Racism, Transphobia, and Electronic Monitoring
The case of Rashanti Mcshane highlights how electronic monitoring exacerbates existing bias in the criminal legal system
In December of 2017, 29 year-old Rashanti Mcshane was involved in a fight outside a Chicago club. Rashanti, a Black transgender woman, described the incident as a “transphobic” attack on her by three women. Yet, when police arrived, only Rashanti was arrested. She was charged with three counts of felony aggravated battery. Police locked her up in the Cook County Men’s Jail. A friend paid her $100 bail after two days and Rashanti was placed on an electronic monitor.
She then went through a time during which she said authorities “made my house hell for me.” In her words, “they treated me like the scum of the earth.”
She was in virtual solitary confinement at home. When authorities did show up, they refused to call her by her legal name—instead reverting back to what appears on her birth certificate.
She told Challenging E-Carceration that she needed a court order to be allowed out to buy food. She also needed help from Lark Mulligan, her attorney and the Director of Legal Services at the Transformative Justice Law Project, to accomplish that. Even that intervention did not always work. Some days Rashanti only had crackers. One day she just had rice and corn. She said she sprinkled a little sugar on it to make it taste better.
Her medical situation was even more problematic. Despite frequent calls on her behalf from Mulligan, Rashanti could not get out of the house for over a month to get the HIV medicine she needed to take daily. In her view, authorities were trying to kill her in three ways: denying her access to meds, cutting off her food supply, and by plunging her into a deep depression.
Ultimately, she believed they were trying to “make it unbearable so I could break out,” i.e. hoping she would cut off the monitor, run away and quickly end up back in jail. She saw those dealing with her as “homophobic and transphobic.” At one point she told Mulligan, “I have to get off this monitor as soon as possible or else I am going to die.” She said she was having suicidal thoughts.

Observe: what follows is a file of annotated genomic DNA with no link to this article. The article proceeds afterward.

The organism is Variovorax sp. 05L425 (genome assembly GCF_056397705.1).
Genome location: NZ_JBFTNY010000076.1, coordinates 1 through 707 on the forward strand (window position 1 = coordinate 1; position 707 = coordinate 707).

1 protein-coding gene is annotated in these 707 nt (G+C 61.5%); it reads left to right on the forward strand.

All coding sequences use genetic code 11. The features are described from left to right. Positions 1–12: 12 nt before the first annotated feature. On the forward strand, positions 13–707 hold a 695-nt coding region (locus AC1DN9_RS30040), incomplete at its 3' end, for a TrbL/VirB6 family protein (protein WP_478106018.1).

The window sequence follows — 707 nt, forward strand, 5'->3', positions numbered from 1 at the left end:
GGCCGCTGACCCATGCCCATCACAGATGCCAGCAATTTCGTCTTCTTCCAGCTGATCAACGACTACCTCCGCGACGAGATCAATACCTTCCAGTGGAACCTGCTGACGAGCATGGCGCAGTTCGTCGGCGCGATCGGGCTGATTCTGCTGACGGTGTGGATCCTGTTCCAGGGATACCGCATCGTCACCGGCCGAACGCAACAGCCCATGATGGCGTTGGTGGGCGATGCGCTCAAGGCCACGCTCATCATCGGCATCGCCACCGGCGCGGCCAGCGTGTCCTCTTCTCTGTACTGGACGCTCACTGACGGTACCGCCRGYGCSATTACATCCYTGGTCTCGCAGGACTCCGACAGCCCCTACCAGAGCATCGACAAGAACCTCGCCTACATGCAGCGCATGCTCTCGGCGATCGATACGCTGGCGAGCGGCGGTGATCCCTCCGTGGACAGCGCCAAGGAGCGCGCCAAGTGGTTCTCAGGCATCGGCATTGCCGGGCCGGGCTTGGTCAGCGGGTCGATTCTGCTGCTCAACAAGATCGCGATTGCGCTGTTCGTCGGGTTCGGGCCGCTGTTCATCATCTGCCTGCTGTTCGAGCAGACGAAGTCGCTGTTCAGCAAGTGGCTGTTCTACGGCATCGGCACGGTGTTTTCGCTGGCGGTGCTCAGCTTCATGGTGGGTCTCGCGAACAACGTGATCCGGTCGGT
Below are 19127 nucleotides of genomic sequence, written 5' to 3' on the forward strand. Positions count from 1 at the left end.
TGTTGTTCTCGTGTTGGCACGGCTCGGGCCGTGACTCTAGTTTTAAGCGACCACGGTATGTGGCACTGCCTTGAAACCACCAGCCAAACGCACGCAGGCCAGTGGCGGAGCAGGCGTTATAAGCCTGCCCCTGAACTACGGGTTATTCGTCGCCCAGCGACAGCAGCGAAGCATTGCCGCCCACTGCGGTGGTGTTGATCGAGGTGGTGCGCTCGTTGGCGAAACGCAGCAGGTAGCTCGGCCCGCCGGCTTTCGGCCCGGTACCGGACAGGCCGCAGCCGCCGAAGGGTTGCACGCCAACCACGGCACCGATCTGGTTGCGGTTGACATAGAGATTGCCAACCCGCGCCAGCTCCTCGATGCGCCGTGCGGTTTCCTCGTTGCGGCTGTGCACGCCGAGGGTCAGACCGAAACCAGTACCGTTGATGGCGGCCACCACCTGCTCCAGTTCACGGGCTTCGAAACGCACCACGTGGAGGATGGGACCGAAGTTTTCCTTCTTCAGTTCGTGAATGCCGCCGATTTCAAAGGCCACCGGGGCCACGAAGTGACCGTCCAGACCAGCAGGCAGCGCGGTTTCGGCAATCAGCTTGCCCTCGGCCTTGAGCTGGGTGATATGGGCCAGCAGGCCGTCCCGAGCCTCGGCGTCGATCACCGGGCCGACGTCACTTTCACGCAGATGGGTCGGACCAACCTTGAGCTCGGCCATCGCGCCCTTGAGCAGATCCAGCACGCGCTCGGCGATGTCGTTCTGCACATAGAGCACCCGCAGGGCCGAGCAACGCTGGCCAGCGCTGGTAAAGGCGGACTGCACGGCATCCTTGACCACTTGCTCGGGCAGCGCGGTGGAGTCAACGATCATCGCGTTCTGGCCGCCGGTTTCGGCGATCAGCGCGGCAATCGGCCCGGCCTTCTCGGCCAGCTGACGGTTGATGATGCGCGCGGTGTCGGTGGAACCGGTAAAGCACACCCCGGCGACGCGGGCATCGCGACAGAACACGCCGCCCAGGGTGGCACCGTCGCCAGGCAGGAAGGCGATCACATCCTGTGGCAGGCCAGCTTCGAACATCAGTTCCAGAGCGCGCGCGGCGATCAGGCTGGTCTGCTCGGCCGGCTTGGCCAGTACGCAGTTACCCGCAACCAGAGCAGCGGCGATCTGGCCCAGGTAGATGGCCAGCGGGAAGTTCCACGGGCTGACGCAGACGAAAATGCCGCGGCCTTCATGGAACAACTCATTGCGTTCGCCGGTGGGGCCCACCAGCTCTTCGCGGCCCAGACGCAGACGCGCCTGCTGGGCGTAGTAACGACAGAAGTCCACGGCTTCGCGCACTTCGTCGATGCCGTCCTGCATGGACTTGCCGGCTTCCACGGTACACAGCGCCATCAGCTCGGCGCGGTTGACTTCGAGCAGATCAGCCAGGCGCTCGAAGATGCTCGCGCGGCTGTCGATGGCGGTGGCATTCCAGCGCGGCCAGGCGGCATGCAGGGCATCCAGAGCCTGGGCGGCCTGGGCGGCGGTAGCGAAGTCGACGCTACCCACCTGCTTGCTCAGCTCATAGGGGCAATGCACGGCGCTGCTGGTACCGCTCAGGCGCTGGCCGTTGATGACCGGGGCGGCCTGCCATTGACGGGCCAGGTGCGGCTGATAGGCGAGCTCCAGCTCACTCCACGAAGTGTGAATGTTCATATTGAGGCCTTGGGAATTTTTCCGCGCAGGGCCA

Mulligan noted that her efforts as Rashanti’s lawyer also were hampered by the attitude of the authorities. On some occasions when she tried to ask for movement for her client, authorities alleged that Mulligan was not an attorney but an impostor.
“I have to get off this monitor as soon as possible or else I am going to die.”
After nine and a half months, Rashanti pleaded guilty to a misdemeanor and was sentenced to probation with no electronic monitoring. The fact that they reduced three counts of felony aggravated battery to a single misdemeanor throws considerable suspicion on the legitimacy of the charges against Rashanti.
Her case is a classic example of how the strict conditions of house arrest can have ripple effects on a person’s health, their mental state, and place pressure on them to accept a plea bargain. This pressure is even more extreme for transgender women like Rashanti who face possible incarceration in a men’s facility where there are high rates of homophobic and transphobic abuse.
Mulligan wondered if the outcome of Rashanti’s case might have been different if she wasn’t on EM. As it turned out Mulligan said, she was “punished for nine months with no trial, no proof, no anything.” And while Rashanti’s case was somewhat extreme, Mulligan stressed that the approach by authorities was typically punitive. She said getting movement was “a thing with all clients on EM.” It is a “nightmare to get approval.”
And while the challenges of getting movement exist almost across the board for those on a monitor, the extra harassment and fear often visited on Black transgender women makes the case of Rashanti Mcshane something we should all pay attention to.
Rashanti Mcshane is a Trans Advocate/Part time Shampoo girl/born &raised in south Chicago. Good heart in a cold world.